State of Innovation

Patents and Innovation Economics

Anti-Patent "Scholars" Fail to Carry Their Burden of Proof

We know that in all areas of economics where it has been tested private property rights encourage economic activity.  We also know that when the government establishes incentives, it always results in more of the incentivized activity.  We also know that countries with the strongest patent laws have the most innovation and the greatest technology diffusion and vice versa those countries with weak or non-existent patent laws have little or no innovation and little technology innovation.  Despite this Mr. Kinsella and the anti-patent crowd ask us to believe that patents do not follow the normal rules of economics and logic.  As Thomas Paine pointed out in his book The Age of Reason, extraordinary claims require extraordinary evidence.  Mr. Kinsella and the anti-patent crowd have provided no evidence that patents harm innovation.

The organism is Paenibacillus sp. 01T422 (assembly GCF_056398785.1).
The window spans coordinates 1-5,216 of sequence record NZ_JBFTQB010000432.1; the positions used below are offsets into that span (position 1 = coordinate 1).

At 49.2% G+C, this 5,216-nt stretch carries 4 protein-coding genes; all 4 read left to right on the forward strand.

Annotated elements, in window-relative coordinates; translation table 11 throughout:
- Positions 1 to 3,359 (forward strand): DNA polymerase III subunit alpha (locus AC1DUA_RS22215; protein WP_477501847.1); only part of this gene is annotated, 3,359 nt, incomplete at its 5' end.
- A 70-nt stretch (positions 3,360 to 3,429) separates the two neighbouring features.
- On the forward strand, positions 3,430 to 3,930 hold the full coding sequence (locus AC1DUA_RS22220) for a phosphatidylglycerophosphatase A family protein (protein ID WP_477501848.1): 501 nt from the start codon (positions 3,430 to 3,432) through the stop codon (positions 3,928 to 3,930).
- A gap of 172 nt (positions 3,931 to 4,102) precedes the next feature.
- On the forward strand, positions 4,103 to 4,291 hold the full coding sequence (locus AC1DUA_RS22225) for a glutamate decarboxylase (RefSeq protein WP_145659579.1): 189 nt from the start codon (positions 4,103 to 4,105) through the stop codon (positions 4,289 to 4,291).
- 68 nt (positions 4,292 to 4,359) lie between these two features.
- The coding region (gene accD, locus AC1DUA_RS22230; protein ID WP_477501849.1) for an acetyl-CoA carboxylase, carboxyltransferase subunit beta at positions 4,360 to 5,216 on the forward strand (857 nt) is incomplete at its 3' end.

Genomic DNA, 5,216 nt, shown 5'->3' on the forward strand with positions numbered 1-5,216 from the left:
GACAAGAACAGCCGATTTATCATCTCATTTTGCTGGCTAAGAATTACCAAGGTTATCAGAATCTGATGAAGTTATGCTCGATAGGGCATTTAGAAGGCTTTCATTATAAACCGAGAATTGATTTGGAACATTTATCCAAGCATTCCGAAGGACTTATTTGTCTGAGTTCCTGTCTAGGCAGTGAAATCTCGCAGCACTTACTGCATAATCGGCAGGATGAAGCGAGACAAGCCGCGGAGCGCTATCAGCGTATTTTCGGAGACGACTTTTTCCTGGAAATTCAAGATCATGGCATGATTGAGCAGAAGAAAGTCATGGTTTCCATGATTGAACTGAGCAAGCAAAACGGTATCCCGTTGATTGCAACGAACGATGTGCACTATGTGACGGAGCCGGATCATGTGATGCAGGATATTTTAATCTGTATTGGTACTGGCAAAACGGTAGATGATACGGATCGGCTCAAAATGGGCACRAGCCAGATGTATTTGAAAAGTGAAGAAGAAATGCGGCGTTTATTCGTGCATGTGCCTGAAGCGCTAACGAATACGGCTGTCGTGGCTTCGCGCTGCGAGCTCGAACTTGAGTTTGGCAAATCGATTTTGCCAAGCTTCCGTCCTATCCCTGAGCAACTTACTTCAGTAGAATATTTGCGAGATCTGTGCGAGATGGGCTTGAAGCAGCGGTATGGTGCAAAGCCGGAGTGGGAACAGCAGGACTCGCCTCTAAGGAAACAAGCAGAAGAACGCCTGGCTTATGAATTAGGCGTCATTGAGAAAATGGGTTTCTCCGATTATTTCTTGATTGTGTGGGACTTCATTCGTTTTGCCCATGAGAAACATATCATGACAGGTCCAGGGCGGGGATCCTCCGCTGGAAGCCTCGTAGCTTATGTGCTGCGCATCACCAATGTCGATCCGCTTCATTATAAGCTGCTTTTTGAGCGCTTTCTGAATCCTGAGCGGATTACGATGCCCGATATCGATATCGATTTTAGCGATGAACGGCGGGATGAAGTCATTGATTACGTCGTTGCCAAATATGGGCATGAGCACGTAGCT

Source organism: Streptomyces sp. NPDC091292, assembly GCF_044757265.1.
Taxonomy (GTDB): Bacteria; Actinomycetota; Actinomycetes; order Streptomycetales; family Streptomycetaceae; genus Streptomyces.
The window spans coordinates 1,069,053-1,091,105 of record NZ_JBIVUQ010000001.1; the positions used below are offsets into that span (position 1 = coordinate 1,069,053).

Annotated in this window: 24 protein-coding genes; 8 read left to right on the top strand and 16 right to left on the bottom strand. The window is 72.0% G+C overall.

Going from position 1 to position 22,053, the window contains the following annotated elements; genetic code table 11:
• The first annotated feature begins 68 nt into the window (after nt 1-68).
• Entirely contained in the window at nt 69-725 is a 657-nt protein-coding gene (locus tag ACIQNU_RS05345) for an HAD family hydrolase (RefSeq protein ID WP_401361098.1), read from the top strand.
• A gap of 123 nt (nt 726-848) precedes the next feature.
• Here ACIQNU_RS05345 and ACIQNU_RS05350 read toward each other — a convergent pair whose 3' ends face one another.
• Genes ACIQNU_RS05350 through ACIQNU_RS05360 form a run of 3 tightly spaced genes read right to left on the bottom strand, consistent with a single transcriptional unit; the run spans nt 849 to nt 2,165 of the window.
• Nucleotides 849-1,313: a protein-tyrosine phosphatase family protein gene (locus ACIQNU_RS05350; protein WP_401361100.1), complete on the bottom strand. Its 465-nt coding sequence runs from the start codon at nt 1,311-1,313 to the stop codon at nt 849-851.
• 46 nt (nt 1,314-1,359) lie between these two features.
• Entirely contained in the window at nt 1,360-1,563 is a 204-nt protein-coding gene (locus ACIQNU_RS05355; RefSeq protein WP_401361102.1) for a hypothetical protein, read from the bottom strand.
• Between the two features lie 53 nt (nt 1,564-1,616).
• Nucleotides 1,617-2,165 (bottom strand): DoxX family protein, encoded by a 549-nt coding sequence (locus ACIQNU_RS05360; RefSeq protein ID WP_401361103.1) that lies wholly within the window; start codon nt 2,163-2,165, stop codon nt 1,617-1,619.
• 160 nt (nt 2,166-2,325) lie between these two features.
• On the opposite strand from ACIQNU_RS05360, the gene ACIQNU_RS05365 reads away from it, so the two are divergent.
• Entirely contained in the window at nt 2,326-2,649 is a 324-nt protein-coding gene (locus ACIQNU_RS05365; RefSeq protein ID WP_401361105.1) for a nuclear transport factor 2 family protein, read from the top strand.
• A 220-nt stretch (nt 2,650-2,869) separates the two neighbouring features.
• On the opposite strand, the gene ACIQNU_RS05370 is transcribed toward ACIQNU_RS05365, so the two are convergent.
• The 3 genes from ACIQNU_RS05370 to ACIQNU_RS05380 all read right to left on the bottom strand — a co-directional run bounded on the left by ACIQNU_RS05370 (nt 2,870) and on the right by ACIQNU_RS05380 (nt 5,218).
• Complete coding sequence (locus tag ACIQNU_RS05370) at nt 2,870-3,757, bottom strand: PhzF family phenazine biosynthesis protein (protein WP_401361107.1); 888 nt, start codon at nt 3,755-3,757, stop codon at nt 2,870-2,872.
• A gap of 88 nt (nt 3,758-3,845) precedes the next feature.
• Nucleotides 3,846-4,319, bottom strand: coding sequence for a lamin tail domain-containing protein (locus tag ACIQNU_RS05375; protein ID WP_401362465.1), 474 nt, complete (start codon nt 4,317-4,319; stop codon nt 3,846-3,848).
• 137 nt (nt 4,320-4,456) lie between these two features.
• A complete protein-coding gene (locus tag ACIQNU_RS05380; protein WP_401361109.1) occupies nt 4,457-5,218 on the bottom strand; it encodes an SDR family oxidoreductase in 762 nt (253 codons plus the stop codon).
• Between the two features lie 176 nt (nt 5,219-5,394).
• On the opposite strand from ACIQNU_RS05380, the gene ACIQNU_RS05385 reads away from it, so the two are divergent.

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September 30, 2009 - Posted by | -Philosophy, Innovation, Patents | , , , , ,

2 Comments »

  1. from http://blog.mises.org/archives/010748.asp#c605473 :
    “Halling appears to be either economically illiterate or dishonest. As I explained here, patents are of course monopolies. A monopoly is simply state power used to stop competition, which is one thing a patent can be used for. ”

    Well, how are you enjoying discussion with your rational sepcies mates thus far? 😉

    Comment by step back | October 1, 2009 | Reply

  2. Step back, thanks for the heads up. I am enjoying the discussion about the same as I do with an examiner under the Dudas era, who has his supervisor breathing down their neck that quality = rejection.

    Comment by dbhalling | October 2, 2009 | Reply


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